Wilders is known as the ‘Dutch Trump’, partly for his swept-back dyed hairstyle that resembles the former US president, but also for his rants against immigrants and Muslims.

From calling Moroccans ‘scum’ to holding competitions for cartoons of the Prophet Mohammed, Wilders has built a career from his self-appointed mission to stop an ‘Islamic invasion’ of the West.

With hallmark Wilders rhetoric, the PVV manifesto says: ‘Asylum-seekers feast on delightful free cruise-ship buffets while Dutch families have to cut back on groceries.’

The programme proposes a ban on Islamic school, Korans and mosques. Headscarves would be banned from government buildings. ‘The Netherlands is not an Islamic country,’ it adds.

A ‘binding referendum’ would be held on a ‘Nexit’ – the idea of the Netherlands leaving the EU. The PVV also calls for an ‘immediate halt’ to development aid.

On foreign policy, the parallels to Trump are clear. ‘Netherlands first,’ trumpets the manifesto.

The PVV would move the Dutch embassy to Jerusalem to support Israel, a ‘close friend and the one true democracy in the Middle East’.

Wilders has remained defiant despite brushes with the law and death threats that have meant he has been under constant police protection since 2004.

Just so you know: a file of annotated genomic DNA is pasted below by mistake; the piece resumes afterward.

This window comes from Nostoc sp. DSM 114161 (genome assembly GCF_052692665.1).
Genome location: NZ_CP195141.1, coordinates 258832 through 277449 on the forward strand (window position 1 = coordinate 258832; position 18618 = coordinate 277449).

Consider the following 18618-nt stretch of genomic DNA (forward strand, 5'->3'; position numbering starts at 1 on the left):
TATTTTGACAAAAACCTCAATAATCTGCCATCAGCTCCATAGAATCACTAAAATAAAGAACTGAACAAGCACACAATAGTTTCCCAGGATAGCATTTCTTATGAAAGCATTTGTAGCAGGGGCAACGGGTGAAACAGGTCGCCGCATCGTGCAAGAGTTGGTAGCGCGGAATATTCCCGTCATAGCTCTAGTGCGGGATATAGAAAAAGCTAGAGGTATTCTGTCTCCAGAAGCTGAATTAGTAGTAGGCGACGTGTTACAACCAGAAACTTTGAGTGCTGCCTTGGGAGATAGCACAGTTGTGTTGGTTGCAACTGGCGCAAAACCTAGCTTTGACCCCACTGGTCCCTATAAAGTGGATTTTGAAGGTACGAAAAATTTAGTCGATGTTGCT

‘I don’t regret fighting for freedom,’ Wilders told AFP in an interview ahead of elections in 2021. ‘Of course I take a stand. I am under attack, my country is under attack.’

He was found guilty of discrimination in 2016 over comments he made against Moroccans living in the Netherlands and has previously likened the Koran to Adolf Hitler’s ‘Mein Kampf’, saying both books should be banned.

General election in the Netherlands in a historic moment citizens vote for the next government. Dutch voters go the polls, they line up to cast their ballots in Eindhoven on November 22,

General election in the Netherlands in a historic moment citizens vote for the next government. Dutch voters go the polls, they line up to cast their ballots in Eindhoven on November 22,

General election in the Netherlands in a historic moment citizens vote for the next government. Dutch voters go the polls, they line up to cast their ballots in Eindhoven on November 2